IDEA Changes Lives: Preparing for the Transition to College & Careers

The Individuals with Disabilities Education Act (IDEA) was signed into law 40 years ago to assure that youth with disabilities receive a free and appropriate public education that provides educational opportunities and services. Amendments to the law have emphasized transition planning that is focused on improving the academic and functional achievement of youth with disabilities to facilitate movement from school to post-school activities, including postsecondary education, career and technical education, integrated employment, continuing and adult education, adult services, independent living, or community participation.

The U.S. Department of Education is committed to the goal of ensuring that every student with disabilities is on track to graduate from high school with the essential knowledge and skills for success in college and careers. In order to achieve this goal, we must provide youth with effective transition services.

Recently funded projects that focus on the commitment to improving transition service delivery and outcomes for youth with disabilities and their families include: Promoting the Readiness of Minors in Supplemental Security Income (PROMISE) and the National Technical Assistance Center on Transition (NTACT).

PROMISE is an interagency collaboration of the U.S. Departments of Education, Health and Human Services, Labor and the Social Security Administration. Under this competitive grant program, state agencies have partnered to develop and implement a model demonstration project (MDP) that provides coordinated services and supports designed to improve the education and career outcomes of children with disabilities receiving SSI, including services and supports to their families. The PROMISE program has afforded opportunities for states to be innovative in designing programs that meet the needs of families and that will improve outcomes of individuals with disabilities. More information is available at and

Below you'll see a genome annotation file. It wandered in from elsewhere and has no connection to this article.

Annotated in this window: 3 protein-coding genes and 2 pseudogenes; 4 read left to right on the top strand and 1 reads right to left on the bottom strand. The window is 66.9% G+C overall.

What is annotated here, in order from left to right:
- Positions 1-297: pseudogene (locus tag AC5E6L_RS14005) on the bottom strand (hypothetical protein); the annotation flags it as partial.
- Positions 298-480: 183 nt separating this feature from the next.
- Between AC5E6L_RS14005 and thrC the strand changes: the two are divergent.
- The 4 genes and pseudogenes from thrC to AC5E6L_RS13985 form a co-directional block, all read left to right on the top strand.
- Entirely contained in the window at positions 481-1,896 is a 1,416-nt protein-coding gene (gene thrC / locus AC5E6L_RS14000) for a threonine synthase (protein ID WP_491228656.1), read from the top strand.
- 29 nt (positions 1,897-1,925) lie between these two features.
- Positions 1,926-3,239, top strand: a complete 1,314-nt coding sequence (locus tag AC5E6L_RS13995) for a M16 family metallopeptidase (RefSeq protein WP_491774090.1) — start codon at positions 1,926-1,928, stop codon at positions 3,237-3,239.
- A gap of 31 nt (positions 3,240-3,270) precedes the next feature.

Six MDPs have been established serving a total of eleven states — Arkansas, California, Maryland, New York, Wisconsin, and the ASPIRE Consortium (UT, SD, ND, MT CO AZ). Here are a few highlights from the MDPs:

  • The projects are designed to improve the coordination and increase the use of existing services for which youth receiving SSI payments and their families are eligible, such as those available through IDEA, VR, Medicaid, Job Corps, Head Start, and Workforce Innovation and Opportunity Act programs.
  • The six MDPs will recruit a total of 13,172 participants by April 2016 (divided equally into a control or a treatment group).  Their current recruitment total is 7,365 participants.
  • In Arkansas, summer work experiences resulted in 345 youth being assigned to a wide variety of work sites around the state with approximately 84% completing or scheduled to complete 200 hours of paid employment.
  • In California during the month of July, 593 youth received case management/ transition services; 201 youth received financial planning/ benefits management services; 363 youth received career & work-based learning services; and 298 parents and guardians received training and information services.
  • Maryland recently hosted financial literacy skills trainings for youth and families which included activities such as opening checking and savings accounts, as well as using debit and credit cards.

NTACT is funded by the U.S. Department of Education’s Office of Special Education Programs and the Rehabilitation Services Administration. NTACT’s purpose is to assist State Education Agencies, Local Education Agencies, State Vocational Rehabilitation (VR) agencies, and VR service providers in implementing evidence-based and promising practices ensuring youth with disabilities, including those with significant disabilities, graduate prepared for success in postsecondary education and employment.

The national center provides information and resources on a variety of topics including:

  • Transition Planning
  • Postsecondary Education & Employment Preparation
  • Graduation and Reengagement
  • Data Analysis and Use

More information is available at and